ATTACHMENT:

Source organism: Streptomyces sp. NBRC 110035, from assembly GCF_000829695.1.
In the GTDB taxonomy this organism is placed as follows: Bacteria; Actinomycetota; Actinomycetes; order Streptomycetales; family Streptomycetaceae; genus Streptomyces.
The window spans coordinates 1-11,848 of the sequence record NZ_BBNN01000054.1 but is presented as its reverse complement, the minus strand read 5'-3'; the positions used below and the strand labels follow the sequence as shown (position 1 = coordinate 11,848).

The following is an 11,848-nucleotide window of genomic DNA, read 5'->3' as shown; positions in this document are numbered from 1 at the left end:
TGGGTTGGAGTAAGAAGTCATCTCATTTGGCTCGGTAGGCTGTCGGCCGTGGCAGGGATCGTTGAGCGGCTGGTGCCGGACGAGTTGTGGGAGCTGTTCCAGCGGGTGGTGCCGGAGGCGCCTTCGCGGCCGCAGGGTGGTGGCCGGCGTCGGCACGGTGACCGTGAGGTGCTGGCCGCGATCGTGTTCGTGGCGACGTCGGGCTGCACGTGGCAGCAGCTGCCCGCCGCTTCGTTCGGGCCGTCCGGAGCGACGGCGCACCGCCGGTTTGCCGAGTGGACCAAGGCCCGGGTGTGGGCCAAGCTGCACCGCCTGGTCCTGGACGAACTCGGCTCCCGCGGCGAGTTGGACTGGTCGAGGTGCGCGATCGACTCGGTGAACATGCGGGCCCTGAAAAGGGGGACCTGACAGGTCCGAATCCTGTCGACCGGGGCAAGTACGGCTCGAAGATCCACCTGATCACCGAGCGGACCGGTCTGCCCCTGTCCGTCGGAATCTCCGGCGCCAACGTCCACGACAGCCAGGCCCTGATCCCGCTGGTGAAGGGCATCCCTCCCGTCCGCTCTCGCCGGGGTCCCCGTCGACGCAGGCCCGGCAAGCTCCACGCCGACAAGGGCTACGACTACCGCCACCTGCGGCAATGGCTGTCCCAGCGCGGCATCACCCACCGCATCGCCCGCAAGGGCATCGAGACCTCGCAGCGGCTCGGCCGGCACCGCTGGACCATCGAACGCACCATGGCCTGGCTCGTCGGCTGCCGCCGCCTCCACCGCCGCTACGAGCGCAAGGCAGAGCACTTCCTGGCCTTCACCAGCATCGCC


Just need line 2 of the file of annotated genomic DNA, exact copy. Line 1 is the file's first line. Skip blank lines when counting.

In the GTDB taxonomy this organism is placed as follows: Bacteria; Actinomycetota; Actinomycetes; order Streptomycetales; family Streptomycetaceae; genus Streptomyces.